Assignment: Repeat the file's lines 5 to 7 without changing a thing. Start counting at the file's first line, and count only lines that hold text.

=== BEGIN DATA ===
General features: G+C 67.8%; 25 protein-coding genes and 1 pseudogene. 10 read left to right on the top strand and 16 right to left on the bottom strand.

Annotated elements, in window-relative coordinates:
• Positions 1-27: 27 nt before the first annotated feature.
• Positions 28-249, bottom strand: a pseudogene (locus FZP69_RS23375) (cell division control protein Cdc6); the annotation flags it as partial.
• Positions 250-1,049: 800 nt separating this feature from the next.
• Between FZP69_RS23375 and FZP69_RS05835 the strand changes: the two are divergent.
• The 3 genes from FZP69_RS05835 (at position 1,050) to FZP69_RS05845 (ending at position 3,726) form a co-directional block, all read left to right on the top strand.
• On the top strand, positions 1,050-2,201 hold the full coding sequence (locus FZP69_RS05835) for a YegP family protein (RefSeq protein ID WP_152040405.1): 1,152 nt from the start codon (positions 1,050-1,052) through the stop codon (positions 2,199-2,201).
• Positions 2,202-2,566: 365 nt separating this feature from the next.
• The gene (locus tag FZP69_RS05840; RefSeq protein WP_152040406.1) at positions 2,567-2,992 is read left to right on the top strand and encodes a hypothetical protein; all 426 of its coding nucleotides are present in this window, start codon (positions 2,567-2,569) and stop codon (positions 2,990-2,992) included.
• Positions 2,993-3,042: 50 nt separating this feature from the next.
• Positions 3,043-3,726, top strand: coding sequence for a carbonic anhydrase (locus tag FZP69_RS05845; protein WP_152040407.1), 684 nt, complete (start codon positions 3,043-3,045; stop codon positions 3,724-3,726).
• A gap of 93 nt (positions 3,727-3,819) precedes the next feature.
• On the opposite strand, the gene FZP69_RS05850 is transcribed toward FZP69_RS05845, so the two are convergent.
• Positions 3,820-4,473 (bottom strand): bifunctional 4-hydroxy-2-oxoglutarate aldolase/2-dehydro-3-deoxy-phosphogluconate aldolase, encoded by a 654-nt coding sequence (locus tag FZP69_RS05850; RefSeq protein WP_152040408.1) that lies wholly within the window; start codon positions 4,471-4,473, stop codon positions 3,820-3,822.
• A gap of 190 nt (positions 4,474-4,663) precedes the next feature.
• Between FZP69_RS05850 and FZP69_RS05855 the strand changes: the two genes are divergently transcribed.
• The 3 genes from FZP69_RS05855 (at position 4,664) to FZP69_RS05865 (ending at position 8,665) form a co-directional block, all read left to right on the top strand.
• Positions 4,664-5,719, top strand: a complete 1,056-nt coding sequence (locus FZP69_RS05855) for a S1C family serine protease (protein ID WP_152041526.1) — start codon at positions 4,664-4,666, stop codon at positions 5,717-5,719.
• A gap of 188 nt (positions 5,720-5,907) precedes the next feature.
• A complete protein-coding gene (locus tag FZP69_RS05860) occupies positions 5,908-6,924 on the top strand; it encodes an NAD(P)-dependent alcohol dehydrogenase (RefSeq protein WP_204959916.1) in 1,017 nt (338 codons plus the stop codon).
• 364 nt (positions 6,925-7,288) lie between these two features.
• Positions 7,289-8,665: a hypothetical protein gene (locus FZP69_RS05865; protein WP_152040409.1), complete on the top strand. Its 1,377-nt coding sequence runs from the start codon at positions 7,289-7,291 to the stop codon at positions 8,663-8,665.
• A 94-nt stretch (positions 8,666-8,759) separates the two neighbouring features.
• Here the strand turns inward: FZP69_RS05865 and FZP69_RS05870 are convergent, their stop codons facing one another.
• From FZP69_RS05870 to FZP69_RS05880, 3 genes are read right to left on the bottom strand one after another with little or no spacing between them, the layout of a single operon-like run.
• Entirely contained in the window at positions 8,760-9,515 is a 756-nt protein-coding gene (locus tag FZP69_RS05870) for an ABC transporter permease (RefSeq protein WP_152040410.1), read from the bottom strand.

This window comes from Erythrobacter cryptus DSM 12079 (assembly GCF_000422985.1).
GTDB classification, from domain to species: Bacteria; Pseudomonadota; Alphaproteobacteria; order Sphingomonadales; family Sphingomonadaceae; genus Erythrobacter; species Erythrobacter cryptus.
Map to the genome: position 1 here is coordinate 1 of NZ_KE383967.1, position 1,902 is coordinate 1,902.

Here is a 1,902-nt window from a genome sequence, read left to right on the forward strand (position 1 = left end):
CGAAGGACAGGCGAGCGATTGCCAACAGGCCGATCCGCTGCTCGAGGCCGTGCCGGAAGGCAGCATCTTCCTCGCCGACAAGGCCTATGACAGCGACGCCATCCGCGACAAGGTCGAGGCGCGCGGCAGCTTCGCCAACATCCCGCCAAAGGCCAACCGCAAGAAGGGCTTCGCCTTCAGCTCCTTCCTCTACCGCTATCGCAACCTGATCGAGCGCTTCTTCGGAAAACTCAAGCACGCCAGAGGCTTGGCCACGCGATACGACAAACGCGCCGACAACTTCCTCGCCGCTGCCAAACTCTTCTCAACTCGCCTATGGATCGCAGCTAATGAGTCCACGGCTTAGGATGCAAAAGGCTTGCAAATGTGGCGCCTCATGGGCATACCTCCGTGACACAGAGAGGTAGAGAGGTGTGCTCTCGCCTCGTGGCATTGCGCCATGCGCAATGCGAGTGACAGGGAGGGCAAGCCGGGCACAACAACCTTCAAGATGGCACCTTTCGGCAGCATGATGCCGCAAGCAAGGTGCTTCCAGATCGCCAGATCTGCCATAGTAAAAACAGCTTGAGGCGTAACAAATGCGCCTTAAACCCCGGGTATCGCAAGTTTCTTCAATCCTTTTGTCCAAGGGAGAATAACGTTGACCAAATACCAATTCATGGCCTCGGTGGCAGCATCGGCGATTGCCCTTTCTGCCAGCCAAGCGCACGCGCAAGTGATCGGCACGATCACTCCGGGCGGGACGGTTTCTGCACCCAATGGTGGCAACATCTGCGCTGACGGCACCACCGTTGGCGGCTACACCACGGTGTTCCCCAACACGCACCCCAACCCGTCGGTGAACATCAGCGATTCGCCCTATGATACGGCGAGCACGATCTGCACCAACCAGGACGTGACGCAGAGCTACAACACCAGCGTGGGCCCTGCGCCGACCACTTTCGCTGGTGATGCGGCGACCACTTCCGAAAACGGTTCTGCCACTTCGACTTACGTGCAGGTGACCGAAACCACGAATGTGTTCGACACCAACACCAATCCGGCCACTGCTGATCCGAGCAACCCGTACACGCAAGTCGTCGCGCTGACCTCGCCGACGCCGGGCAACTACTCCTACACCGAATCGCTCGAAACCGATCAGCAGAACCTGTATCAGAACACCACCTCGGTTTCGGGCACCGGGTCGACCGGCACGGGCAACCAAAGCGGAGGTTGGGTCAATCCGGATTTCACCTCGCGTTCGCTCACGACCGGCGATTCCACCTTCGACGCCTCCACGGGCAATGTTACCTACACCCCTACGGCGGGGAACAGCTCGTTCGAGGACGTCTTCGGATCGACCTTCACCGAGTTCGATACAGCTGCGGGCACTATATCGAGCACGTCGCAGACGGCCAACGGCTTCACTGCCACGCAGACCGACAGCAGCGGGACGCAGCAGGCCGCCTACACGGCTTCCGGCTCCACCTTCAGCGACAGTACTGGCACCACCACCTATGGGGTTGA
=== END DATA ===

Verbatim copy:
• Positions 250-1,049: 800 nt separating this feature from the next.
• Between FZP69_RS23375 and FZP69_RS05835 the strand changes: the two are divergent.
• The 3 genes from FZP69_RS05835 (at position 1,050) to FZP69_RS05845 (ending at position 3,726) form a co-directional block, all read left to right on the top strand.